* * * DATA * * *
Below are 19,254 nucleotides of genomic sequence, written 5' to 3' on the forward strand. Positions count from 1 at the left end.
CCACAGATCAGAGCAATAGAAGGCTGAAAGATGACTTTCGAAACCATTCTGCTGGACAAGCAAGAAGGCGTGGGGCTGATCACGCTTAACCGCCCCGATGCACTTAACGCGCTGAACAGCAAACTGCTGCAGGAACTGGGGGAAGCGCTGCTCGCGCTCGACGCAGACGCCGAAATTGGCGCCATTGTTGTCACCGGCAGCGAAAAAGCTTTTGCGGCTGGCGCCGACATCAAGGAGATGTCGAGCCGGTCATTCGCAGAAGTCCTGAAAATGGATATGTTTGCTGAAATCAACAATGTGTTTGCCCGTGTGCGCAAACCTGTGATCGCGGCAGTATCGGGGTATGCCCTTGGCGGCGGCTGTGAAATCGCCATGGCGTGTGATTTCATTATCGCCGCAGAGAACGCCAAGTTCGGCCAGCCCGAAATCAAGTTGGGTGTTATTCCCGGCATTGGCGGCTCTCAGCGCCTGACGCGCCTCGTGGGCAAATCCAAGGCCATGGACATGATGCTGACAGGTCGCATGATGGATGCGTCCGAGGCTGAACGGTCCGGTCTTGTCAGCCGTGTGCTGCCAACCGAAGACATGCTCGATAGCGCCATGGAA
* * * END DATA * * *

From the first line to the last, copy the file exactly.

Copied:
Below are 19,254 nucleotides of genomic sequence, written 5' to 3' on the forward strand. Positions count from 1 at the left end.
CCACAGATCAGAGCAATAGAAGGCTGAAAGATGACTTTCGAAACCATTCTGCTGGACAAGCAAGAAGGCGTGGGGCTGATCACGCTTAACCGCCCCGATGCACTTAACGCGCTGAACAGCAAACTGCTGCAGGAACTGGGGGAAGCGCTGCTCGCGCTCGACGCAGACGCCGAAATTGGCGCCATTGTTGTCACCGGCAGCGAAAAAGCTTTTGCGGCTGGCGCCGACATCAAGGAGATGTCGAGCCGGTCATTCGCAGAAGTCCTGAAAATGGATATGTTTGCTGAAATCAACAATGTGTTTGCCCGTGTGCGCAAACCTGTGATCGCGGCAGTATCGGGGTATGCCCTTGGCGGCGGCTGTGAAATCGCCATGGCGTGTGATTTCATTATCGCCGCAGAGAACGCCAAGTTCGGCCAGCCCGAAATCAAGTTGGGTGTTATTCCCGGCATTGGCGGCTCTCAGCGCCTGACGCGCCTCGTGGGCAAATCCAAGGCCATGGACATGATGCTGACAGGTCGCATGATGGATGCGTCCGAGGCTGAACGGTCCGGTCTTGTCAGCCGTGTGCTGCCAACCGAAGACATGCTCGATAGCGCCATGGAA